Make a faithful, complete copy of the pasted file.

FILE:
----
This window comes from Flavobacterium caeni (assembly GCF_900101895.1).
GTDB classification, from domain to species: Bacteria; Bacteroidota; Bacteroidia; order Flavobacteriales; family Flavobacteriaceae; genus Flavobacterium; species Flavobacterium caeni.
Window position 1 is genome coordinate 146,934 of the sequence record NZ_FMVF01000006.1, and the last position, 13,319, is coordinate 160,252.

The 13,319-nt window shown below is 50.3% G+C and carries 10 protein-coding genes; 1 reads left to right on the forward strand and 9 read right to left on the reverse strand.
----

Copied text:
This window comes from Flavobacterium caeni (assembly GCF_900101895.1).
GTDB classification, from domain to species: Bacteria; Bacteroidota; Bacteroidia; order Flavobacteriales; family Flavobacteriaceae; genus Flavobacterium; species Flavobacterium caeni.
Window position 1 is genome coordinate 146,934 of the sequence record NZ_FMVF01000006.1, and the last position, 13,319, is coordinate 160,252.

The 13,319-nt window shown below is 50.3% G+C and carries 10 protein-coding genes; 1 reads left to right on the forward strand and 9 read right to left on the reverse strand.